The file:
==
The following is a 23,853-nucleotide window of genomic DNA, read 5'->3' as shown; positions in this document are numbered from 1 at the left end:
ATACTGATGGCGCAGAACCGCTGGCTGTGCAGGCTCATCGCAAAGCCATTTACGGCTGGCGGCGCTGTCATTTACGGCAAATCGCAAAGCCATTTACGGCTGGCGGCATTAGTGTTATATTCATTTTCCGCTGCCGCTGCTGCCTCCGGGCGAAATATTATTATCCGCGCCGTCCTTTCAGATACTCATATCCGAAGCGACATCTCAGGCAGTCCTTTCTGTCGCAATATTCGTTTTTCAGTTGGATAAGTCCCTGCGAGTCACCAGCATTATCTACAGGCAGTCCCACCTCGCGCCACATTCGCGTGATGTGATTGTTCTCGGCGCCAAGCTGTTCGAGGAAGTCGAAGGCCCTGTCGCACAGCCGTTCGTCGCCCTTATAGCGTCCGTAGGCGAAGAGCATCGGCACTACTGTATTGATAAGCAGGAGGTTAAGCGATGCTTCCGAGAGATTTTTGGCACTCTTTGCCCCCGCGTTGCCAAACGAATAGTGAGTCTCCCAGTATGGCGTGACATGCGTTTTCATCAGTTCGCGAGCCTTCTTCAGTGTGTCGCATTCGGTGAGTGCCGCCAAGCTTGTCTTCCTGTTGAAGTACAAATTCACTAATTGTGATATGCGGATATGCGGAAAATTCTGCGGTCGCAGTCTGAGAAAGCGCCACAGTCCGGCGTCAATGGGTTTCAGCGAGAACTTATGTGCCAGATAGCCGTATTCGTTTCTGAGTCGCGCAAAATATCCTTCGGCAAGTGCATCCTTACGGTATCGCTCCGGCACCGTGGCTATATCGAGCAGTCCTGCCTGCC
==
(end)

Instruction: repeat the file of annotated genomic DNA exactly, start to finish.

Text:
The following is a 23,853-nucleotide window of genomic DNA, read 5'->3' as shown; positions in this document are numbered from 1 at the left end:
ATACTGATGGCGCAGAACCGCTGGCTGTGCAGGCTCATCGCAAAGCCATTTACGGCTGGCGGCGCTGTCATTTACGGCAAATCGCAAAGCCATTTACGGCTGGCGGCATTAGTGTTATATTCATTTTCCGCTGCCGCTGCTGCCTCCGGGCGAAATATTATTATCCGCGCCGTCCTTTCAGATACTCATATCCGAAGCGACATCTCAGGCAGTCCTTTCTGTCGCAATATTCGTTTTTCAGTTGGATAAGTCCCTGCGAGTCACCAGCATTATCTACAGGCAGTCCCACCTCGCGCCACATTCGCGTGATGTGATTGTTCTCGGCGCCAAGCTGTTCGAGGAAGTCGAAGGCCCTGTCGCACAGCCGTTCGTCGCCCTTATAGCGTCCGTAGGCGAAGAGCATCGGCACTACTGTATTGATAAGCAGGAGGTTAAGCGATGCTTCCGAGAGATTTTTGGCACTCTTTGCCCCCGCGTTGCCAAACGAATAGTGAGTCTCCCAGTATGGCGTGACATGCGTTTTCATCAGTTCGCGAGCCTTCTTCAGTGTGTCGCATTCGGTGAGTGCCGCCAAGCTTGTCTTCCTGTTGAAGTACAAATTCACTAATTGTGATATGCGGATATGCGGAAAATTCTGCGGTCGCAGTCTGAGAAAGCGCCACAGTCCGGCGTCAATGGGTTTCAGCGAGAACTTATGTGCCAGATAGCCGTATTCGTTTCTGAGTCGCGCAAAATATCCTTCGGCAAGTGCATCCTTACGGTATCGCTCCGGCACCGTGGCTATATCGAGCAGTCCTGCCTGCC